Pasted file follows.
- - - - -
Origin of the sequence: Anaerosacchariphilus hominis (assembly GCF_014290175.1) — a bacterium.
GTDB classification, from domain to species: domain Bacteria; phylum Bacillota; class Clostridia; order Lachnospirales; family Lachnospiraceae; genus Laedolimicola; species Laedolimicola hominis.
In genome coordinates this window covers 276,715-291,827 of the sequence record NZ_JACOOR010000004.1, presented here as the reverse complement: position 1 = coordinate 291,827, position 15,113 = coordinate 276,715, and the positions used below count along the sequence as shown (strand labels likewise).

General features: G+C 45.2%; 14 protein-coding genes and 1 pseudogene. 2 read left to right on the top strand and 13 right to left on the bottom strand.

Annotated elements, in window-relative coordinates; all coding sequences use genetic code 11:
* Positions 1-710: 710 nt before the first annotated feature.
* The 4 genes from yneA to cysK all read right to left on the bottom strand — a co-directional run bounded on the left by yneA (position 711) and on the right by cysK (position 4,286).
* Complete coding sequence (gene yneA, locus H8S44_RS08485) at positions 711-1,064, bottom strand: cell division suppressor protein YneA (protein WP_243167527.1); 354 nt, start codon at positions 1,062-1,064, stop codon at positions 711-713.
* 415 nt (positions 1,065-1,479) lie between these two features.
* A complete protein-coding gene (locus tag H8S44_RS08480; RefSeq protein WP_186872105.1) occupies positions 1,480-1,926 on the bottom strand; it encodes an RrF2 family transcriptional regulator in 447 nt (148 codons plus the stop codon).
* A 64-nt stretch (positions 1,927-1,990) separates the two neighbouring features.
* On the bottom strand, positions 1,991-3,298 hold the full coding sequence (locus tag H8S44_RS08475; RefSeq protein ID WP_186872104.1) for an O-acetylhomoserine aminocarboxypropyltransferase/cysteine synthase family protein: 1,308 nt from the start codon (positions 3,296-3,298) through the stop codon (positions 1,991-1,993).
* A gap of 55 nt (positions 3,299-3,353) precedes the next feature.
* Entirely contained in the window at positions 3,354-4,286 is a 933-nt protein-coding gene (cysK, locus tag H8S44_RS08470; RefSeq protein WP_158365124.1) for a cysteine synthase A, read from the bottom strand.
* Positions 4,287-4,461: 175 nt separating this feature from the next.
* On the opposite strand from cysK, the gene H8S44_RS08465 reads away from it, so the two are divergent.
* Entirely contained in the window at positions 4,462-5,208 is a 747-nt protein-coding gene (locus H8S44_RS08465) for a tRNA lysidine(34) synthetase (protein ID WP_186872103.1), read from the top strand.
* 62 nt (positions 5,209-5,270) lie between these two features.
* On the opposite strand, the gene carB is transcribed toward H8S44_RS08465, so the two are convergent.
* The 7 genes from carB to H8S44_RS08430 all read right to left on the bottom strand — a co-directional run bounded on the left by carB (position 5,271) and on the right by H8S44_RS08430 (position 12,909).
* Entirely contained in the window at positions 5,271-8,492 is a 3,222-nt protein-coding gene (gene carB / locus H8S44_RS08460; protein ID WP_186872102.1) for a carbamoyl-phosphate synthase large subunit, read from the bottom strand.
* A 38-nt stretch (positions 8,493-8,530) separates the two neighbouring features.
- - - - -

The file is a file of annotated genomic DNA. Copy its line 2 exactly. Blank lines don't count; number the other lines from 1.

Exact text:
GTDB classification, from domain to species: domain Bacteria; phylum Bacillota; class Clostridia; order Lachnospirales; family Lachnospiraceae; genus Laedolimicola; species Laedolimicola hominis.